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Need help with rounding on a calculation

P: n/a
Hi, I am a newbie with Javascript. I am trying to build a simple form that
calculates the cost of gasoline for a trip.

It simply divides the trip distance by the mpg and multiplies that by the
current per gallon price.

It works, fine except I want to round the number to two decimals ( 64.16,
not 64.166666666)

Any help is greatly appreciated. Here is what I have so far. I tried to
use the toFixed(2), but couldn't figure out where to put it.

<head>
<title></title>
<script type="text/javascript">
function calcTripCost(){
var a = document.getElementById('perGallon');
var b = document.getElementById('tripDistance');
var c = document.getElementById('mpg');
var d = document.getElementById('tripCost');
var perGallon = parseFloat (a.value);
var tripDistance = parseFloat (b.value);
var mpg = parseFloat (c.value);
var tripCost = parseFloat (d.value);
d.value = tripDistance/mpg*perGallon;

}
</script>
</head>
<body>
Price per gallon of gas: <input type="text" id="perGallon"
name="perGallon"
value="3.85" />&nbsp;&nbsp;
<br />
Trip distance in Miles: <input type="text" id="tripDistance"
name="tripDistance"
value="300" /><br />
MPG for your vehicle: <input type="text" id="mpg" name="mpg" value="18"
/><br/><br/>
<input type="button" value="Calculate" onclick="calcTripCost();" /<br
/>
Gas cost for your trip:&nbsp; $ <input type="text" id="tripCost" />

</body>

Thank You, Larry

Jun 27 '08 #1
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9 Replies


P: n/a
On Apr 22, 8:06 pm, "Verizon News Server" <anonymous@no_spam.info>
wrote:
Hi, I am a newbie with Javascript. I am trying to build a simple form that
calculates the cost of gasoline for a trip.

It simply divides the trip distance by the mpg and multiplies that by the
current per gallon price.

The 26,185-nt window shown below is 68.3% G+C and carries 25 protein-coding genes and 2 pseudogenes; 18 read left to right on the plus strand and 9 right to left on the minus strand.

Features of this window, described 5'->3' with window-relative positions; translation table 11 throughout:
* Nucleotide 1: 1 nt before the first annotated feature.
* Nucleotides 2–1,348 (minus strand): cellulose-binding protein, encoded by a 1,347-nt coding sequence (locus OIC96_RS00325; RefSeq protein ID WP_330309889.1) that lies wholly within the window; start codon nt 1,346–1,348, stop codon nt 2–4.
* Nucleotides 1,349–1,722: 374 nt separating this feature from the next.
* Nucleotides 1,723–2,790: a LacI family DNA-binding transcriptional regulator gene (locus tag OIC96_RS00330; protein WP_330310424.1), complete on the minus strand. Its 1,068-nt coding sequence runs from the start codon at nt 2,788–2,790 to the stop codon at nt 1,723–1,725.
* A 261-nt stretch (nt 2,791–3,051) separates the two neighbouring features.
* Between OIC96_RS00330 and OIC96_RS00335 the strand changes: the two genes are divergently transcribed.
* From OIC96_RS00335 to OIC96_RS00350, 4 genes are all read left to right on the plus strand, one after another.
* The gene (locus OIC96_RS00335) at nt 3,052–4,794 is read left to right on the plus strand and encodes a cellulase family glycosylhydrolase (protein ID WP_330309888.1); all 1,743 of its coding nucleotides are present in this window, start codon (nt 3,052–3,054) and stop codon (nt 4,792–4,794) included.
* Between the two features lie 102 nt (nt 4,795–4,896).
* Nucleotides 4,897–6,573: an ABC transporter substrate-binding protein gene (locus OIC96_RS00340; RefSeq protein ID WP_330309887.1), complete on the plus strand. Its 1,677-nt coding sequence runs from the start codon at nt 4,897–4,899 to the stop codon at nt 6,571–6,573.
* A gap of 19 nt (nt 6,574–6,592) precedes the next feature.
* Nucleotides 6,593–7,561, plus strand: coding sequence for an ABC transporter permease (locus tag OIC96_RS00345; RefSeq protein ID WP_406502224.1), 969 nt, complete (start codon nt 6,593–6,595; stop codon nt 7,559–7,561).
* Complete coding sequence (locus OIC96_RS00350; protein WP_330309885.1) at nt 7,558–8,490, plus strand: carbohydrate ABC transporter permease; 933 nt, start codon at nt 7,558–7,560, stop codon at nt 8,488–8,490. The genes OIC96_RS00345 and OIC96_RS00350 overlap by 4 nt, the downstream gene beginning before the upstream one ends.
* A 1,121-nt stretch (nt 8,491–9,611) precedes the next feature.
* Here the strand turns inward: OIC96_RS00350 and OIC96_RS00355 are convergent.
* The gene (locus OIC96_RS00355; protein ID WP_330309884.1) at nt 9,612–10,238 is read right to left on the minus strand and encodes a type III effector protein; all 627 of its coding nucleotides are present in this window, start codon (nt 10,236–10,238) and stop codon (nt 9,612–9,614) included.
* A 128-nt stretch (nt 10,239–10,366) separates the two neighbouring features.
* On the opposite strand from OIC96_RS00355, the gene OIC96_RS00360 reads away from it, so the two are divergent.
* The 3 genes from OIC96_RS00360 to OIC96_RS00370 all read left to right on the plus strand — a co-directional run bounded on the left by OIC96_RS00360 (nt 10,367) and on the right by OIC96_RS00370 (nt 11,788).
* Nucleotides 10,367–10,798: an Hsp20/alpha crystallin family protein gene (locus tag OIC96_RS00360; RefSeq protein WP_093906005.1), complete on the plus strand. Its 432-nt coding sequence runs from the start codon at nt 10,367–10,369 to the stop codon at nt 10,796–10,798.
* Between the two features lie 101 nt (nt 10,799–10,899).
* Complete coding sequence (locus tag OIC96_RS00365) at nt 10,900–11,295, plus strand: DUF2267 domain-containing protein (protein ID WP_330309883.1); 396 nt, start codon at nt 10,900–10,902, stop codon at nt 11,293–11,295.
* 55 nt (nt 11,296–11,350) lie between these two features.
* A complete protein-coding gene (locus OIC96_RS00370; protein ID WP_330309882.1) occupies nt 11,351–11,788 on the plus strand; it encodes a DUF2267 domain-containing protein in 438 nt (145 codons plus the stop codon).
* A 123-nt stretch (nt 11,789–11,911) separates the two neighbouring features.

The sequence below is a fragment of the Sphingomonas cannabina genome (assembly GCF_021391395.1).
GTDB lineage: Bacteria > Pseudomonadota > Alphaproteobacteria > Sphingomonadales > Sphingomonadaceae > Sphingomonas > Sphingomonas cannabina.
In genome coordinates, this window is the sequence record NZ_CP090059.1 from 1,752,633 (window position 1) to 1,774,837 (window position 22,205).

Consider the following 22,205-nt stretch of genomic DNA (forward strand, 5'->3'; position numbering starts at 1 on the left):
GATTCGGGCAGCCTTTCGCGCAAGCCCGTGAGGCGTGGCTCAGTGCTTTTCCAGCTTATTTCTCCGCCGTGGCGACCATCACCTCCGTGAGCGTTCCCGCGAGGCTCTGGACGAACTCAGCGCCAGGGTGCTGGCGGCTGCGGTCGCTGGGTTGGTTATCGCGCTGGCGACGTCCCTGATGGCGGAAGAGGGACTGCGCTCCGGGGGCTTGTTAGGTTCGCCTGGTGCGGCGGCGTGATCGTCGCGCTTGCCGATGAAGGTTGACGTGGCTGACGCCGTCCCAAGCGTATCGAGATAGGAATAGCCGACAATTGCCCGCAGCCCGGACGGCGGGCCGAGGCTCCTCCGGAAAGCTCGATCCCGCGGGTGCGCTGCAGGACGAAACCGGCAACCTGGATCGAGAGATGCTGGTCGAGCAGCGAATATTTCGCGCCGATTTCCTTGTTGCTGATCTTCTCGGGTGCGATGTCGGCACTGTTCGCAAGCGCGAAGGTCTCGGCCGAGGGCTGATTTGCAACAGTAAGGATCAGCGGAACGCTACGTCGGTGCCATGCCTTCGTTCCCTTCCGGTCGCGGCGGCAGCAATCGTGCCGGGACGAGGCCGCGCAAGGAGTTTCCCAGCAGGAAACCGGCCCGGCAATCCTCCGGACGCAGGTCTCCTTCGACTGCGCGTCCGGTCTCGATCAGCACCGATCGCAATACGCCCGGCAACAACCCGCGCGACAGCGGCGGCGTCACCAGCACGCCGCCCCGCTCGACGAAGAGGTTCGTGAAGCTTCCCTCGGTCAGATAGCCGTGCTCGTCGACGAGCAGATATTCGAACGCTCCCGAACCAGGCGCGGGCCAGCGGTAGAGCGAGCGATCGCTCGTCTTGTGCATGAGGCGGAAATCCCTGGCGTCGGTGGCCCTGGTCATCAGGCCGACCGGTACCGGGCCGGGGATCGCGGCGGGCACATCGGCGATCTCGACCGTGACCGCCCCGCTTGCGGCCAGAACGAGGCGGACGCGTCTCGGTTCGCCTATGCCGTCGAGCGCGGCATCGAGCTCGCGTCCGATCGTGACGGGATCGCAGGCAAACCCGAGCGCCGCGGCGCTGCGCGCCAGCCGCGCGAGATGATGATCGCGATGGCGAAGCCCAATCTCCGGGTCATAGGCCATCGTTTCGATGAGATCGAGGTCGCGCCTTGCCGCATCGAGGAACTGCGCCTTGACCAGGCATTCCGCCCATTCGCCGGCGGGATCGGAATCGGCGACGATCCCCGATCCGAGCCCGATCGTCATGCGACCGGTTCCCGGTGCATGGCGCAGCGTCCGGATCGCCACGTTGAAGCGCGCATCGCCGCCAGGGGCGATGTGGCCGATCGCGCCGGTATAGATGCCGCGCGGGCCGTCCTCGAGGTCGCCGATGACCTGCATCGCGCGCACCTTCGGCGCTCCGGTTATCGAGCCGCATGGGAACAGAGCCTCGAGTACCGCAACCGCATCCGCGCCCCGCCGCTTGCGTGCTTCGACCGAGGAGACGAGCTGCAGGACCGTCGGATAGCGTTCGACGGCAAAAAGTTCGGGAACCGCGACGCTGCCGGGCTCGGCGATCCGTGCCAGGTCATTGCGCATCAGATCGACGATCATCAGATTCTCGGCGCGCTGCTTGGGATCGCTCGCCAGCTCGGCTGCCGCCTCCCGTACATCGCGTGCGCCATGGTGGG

It works, fine except I want to round the number to two decimals ( 64.16,
not 64.166666666)

Any help is greatly appreciated. Here is what I have so far. I tried to
use the toFixed(2), but couldn't figure out where to put it.

<head>
<title></title>
<script type="text/javascript">
function calcTripCost(){
var a = document.getElementById('perGallon');
var b = document.getElementById('tripDistance');
var c = document.getElementById('mpg');
var d = document.getElementById('tripCost');
var perGallon = parseFloat (a.value);
var tripDistance = parseFloat (b.value);
var mpg = parseFloat (c.value);
var tripCost = parseFloat (d.value);
d.value = tripDistance/mpg*perGallon;

}
</script>
</head>
<body>
Price per gallon of gas: <input type="text" id="perGallon"
name="perGallon"
value="3.85" />&nbsp;&nbsp;
<br />
Trip distance in Miles: <input type="text" id="tripDistance"
name="tripDistance"
value="300" /><br />
MPG for your vehicle: <input type="text" id="mpg" name="mpg" value="18"
/><br/><br/>
<input type="button" value="Calculate" onclick="calcTripCost();" /<br
/>
Gas cost for your trip:&nbsp; $ <input type="text" id="tripCost" />

</body>

Thank You, Larry
Math.round(x * 100)/100

the following alerts 64.17
alert(Math.round(64.166666666 * 100)/100);
Jun 27 '08 #2

P: n/a
On Apr 23, 11:06 am, "Verizon News Server" <anonymous@no_spam.info>
wrote:
Hi, I am a newbie with Javascript. I am trying to build a simple form that
calculates the cost of gasoline for a trip.

It simply divides the trip distance by the mpg and multiplies that by the
current per gallon price.

It works, fine except I want to round the number to two decimals ( 64.16,
not 64.166666666)

Any help is greatly appreciated.
The FAQ is good for that:

4.6 How do I convert a Number into a String with exactly 2 decimal
places?
<URL: http://www.jibbering.com/faq/#FAQ4_6 >

Here is what I have so far. I tried to
use the toFixed(2), but couldn't figure out where to put it.
Don't, it's broken in some implementations (see link above).
>
<head>
<title></title>
<script type="text/javascript">
function calcTripCost(){
var a = document.getElementById('perGallon');
var b = document.getElementById('tripDistance');
var c = document.getElementById('mpg');
var d = document.getElementById('tripCost');
var perGallon = parseFloat (a.value);
var tripDistance = parseFloat (b.value);